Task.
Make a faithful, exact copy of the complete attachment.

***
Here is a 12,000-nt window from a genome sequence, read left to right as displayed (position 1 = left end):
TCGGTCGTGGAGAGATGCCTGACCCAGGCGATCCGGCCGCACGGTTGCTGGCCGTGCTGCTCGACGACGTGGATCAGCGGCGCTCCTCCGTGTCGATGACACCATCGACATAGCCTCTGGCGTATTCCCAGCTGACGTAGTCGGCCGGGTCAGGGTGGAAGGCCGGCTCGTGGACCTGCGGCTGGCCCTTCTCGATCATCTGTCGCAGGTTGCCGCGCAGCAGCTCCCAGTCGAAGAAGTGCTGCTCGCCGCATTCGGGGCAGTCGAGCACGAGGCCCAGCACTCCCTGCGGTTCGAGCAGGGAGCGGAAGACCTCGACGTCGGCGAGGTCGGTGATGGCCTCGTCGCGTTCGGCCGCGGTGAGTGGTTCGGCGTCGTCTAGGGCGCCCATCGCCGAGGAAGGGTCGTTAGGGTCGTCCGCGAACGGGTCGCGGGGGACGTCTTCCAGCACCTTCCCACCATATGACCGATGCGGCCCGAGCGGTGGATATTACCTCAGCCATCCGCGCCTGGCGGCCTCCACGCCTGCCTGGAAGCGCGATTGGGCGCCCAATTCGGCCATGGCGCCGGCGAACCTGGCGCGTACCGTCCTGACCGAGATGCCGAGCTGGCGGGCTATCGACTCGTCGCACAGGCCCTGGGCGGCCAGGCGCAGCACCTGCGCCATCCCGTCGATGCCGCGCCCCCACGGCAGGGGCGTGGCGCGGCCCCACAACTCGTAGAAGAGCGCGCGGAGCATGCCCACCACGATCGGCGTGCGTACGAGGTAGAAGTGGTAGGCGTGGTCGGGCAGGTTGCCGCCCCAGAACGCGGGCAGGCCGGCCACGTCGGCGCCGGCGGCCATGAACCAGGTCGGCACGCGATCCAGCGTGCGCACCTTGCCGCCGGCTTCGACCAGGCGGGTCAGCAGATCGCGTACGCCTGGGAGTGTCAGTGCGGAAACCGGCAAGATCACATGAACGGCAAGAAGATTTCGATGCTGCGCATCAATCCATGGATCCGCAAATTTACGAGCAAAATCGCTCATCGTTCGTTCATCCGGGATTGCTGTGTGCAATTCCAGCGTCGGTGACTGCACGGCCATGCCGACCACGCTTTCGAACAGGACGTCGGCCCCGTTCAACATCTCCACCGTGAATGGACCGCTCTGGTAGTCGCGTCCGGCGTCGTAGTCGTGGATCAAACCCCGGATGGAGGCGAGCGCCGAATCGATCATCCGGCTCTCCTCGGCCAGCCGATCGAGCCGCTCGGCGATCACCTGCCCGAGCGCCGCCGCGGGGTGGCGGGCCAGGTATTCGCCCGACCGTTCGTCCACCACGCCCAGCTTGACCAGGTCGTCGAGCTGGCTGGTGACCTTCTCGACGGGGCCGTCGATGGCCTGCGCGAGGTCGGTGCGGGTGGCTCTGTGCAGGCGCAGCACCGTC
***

Here is a 12,000-nt window from a genome sequence, read left to right as displayed (position 1 = left end):
TCGGTCGTGGAGAGATGCCTGACCCAGGCGATCCGGCCGCACGGTTGCTGGCCGTGCTGCTCGACGACGTGGATCAGCGGCGCTCCTCCGTGTCGATGACACCATCGACATAGCCTCTGGCGTATTCCCAGCTGACGTAGTCGGCCGGGTCAGGGTGGAAGGCCGGCTCGTGGACCTGCGGCTGGCCCTTCTCGATCATCTGTCGCAGGTTGCCGCGCAGCAGCTCCCAGTCGAAGAAGTGCTGCTCGCCGCATTCGGGGCAGTCGAGCACGAGGCCCAGCACTCCCTGCGGTTCGAGCAGGGAGCGGAAGACCTCGACGTCGGCGAGGTCGGTGATGGCCTCGTCGCGTTCGGCCGCGGTGAGTGGTTCGGCGTCGTCTAGGGCGCCCATCGCCGAGGAAGGGTCGTTAGGGTCGTCCGCGAACGGGTCGCGGGGGACGTCTTCCAGCACCTTCCCACCATATGACCGATGCGGCCCGAGCGGTGGATATTACCTCAGCCATCCGCGCCTGGCGGCCTCCACGCCTGCCTGGAAGCGCGATTGGGCGCCCAATTCGGCCATGGCGCCGGCGAACCTGGCGCGTACCGTCCTGACCGAGATGCCGAGCTGGCGGGCTATCGACTCGTCGCACAGGCCCTGGGCGGCCAGGCGCAGCACCTGCGCCATCCCGTCGATGCCGCGCCCCCACGGCAGGGGCGTGGCGCGGCCCCACAACTCGTAGAAGAGCGCGCGGAGCATGCCCACCACGATCGGCGTGCGTACGAGGTAGAAGTGGTAGGCGTGGTCGGGCAGGTTGCCGCCCCAGAACGCGGGCAGGCCGGCCACGTCGGCGCCGGCGGCCATGAACCAGGTCGGCACGCGATCCAGCGTGCGCACCTTGCCGCCGGCTTCGACCAGGCGGGTCAGCAGATCGCGTACGCCTGGGAGTGTCAGTGCGGAAACCGGCAAGATCACATGAACGGCAAGAAGATTTCGATGCTGCGCATCAATCCATGGATCCGCAAATTTACGAGCAAAATCGCTCATCGTTCGTTCATCCGGGATTGCTGTGTGCAATTCCAGCGTCGGTGACTGCACGGCCATGCCGACCACGCTTTCGAACAGGACGTCGGCCCCGTTCAACATCTCCACCGTGAATGGACCGCTCTGGTAGTCGCGTCCGGCGTCGTAGTCGTGGATCAAACCCCGGATGGAGGCGAGCGCCGAATCGATCATCCGGCTCTCCTCGGCCAGCCGATCGAGCCGCTCGGCGATCACCTGCCCGAGCGCCGCCGCGGGGTGGCGGGCCAGGTATTCGCCCGACCGTTCGTCCACCACGCCCAGCTTGACCAGGTCGTCGAGCTGGCTGGTGACCTTCTCGACGGGGCCGTCGATGGCCTGCGCGAGGTCGGTGCGGGTGGCTCTGTGCAGGCGCAGCACCGTC